Document F
Mexican Proclamation of War

Be it known: That the general congress has decreed, and the executive sanctioned, the following: The national congress of the Mexican Republic, considering: That the congress of the United States of the North has, by a decree, which its executive sanctioned, resolved to incorporate the territory of Texas with the American union; That this manner of appropriating to itself territories upon which other nations have rights, introduces a monstrous novelty, endangering the peace of the world, and violating the sovereignty of nations… That the law of the United States, in reference to the annexation of Texas to the United States, does in nowise destroy the rights that Mexico has, and will enforce, upon that department; That the United States, having trampled on the principles which served as a basis to the treaties of friendship, commerce and navigation, and more especially to those of boundaries fixed with precision, even previous to 1832, they are considered as inviolate by that nation.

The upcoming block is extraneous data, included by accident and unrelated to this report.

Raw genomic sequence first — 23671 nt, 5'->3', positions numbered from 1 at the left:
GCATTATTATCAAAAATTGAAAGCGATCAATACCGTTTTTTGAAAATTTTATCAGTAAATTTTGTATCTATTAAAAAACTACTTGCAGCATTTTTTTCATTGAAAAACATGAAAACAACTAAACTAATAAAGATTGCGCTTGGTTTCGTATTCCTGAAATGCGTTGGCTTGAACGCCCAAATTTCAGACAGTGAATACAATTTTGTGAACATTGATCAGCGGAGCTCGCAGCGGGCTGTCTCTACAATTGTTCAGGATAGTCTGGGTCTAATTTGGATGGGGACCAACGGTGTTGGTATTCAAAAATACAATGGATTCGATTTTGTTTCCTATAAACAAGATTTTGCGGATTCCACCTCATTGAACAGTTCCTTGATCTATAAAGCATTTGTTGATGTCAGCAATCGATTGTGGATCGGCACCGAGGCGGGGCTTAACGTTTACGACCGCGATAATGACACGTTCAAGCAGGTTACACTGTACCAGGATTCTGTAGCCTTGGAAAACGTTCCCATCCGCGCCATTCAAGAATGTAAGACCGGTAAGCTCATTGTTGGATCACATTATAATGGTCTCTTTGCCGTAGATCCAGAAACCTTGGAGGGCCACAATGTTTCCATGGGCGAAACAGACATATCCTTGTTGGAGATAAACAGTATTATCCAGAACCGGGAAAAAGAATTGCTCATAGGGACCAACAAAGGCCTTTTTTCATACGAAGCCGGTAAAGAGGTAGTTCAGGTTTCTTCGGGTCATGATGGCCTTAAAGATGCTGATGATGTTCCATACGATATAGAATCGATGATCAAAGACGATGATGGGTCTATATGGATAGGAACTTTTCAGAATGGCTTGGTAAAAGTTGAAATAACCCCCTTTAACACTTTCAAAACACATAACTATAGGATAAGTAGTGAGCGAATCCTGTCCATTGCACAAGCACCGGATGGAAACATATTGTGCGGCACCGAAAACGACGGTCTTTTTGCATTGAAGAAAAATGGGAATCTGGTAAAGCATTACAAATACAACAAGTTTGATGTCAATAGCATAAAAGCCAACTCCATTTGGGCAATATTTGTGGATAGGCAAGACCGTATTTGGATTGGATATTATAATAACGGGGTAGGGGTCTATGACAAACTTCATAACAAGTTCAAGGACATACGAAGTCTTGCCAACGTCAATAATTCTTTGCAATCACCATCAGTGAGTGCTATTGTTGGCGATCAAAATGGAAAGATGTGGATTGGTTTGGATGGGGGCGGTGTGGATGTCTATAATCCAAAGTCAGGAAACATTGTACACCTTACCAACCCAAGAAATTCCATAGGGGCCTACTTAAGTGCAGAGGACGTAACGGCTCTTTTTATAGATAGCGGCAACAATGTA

Document G

Mexican general Mariana Arista’s advice to the soldiers of the U.S. Army (1846)

It is to no purpose if they tell you, that the law for the annexation of Texas justifies your occupation of the Rio Bravo del Norte; for by this act they rob us of a great part of the Tamaulipas, Coahuila, and New Mexico; and it is barbarous to send us a handful of men on such an errand against a powerful and warlike nation. Besides, the most of you are Europeans, and we are the declared friends of a majority of the nations of Europe. The North Americans are ambitious, overbearing, and insolent as a nation, and they will only make use of you as vile tools to carry out their abominable plans of pillage and rapine.

If, in time of action, you wish to espouse our cause, throw away your arms and run to us, and will embrace you as true friends and Christians. It is not decent nor prudent to say more. But should any of you render important service to Mexico, you shall be accordingly considered and preferred.